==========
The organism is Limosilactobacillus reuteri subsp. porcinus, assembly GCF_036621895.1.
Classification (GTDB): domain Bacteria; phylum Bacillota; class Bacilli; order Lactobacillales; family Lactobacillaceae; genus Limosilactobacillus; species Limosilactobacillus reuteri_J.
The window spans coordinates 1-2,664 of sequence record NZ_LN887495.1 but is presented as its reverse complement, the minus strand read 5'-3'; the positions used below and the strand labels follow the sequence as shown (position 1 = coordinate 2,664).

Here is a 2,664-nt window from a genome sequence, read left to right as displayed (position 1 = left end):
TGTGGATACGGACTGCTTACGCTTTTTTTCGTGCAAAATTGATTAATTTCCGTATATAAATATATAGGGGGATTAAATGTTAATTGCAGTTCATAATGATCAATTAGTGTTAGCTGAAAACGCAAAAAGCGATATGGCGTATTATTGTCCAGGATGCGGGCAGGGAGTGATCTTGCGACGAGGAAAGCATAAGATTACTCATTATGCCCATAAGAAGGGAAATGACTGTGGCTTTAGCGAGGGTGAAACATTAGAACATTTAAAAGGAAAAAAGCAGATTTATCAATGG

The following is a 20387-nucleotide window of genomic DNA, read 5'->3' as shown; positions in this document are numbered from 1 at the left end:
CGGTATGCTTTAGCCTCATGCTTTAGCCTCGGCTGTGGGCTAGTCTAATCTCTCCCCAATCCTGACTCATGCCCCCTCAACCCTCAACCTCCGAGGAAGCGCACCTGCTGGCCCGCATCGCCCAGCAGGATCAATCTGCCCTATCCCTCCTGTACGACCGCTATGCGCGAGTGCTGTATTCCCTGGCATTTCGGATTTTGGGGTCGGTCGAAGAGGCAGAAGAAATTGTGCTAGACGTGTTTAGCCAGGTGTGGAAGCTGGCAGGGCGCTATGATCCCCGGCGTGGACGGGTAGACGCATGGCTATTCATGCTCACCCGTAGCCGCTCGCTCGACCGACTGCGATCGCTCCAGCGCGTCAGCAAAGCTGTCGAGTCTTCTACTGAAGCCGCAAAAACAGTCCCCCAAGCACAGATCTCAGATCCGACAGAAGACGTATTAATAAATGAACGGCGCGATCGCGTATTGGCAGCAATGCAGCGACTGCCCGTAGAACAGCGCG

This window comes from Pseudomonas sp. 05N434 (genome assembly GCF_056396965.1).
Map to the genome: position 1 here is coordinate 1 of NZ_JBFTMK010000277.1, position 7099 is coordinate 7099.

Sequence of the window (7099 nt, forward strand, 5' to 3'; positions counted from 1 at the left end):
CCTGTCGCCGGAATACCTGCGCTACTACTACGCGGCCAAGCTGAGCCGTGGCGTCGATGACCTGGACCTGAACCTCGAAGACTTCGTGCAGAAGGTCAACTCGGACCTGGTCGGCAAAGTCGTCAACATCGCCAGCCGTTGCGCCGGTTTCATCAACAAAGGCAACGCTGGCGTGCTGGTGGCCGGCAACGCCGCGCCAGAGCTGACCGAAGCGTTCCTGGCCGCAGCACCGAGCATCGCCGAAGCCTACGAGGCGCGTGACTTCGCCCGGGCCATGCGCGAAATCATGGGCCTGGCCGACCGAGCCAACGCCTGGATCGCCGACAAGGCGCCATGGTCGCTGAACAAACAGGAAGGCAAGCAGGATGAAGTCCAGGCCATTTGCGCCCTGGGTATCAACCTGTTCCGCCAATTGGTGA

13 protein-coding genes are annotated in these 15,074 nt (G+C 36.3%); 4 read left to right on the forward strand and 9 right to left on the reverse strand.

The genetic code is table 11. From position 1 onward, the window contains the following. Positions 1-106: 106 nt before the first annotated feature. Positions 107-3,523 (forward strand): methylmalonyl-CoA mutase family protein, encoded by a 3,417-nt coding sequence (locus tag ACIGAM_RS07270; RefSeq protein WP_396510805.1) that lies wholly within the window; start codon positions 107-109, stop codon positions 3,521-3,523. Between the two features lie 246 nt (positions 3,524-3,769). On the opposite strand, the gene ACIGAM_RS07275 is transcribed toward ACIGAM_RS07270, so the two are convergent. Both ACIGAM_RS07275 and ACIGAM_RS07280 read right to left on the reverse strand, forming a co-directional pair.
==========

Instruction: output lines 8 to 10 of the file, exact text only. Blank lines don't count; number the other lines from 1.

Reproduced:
This window comes from Pseudomonas sp. 05N434 (genome assembly GCF_056396965.1).
Map to the genome: position 1 here is coordinate 1 of NZ_JBFTMK010000277.1, position 7099 is coordinate 7099.

Sequence of the window (7099 nt, forward strand, 5' to 3'; positions counted from 1 at the left end):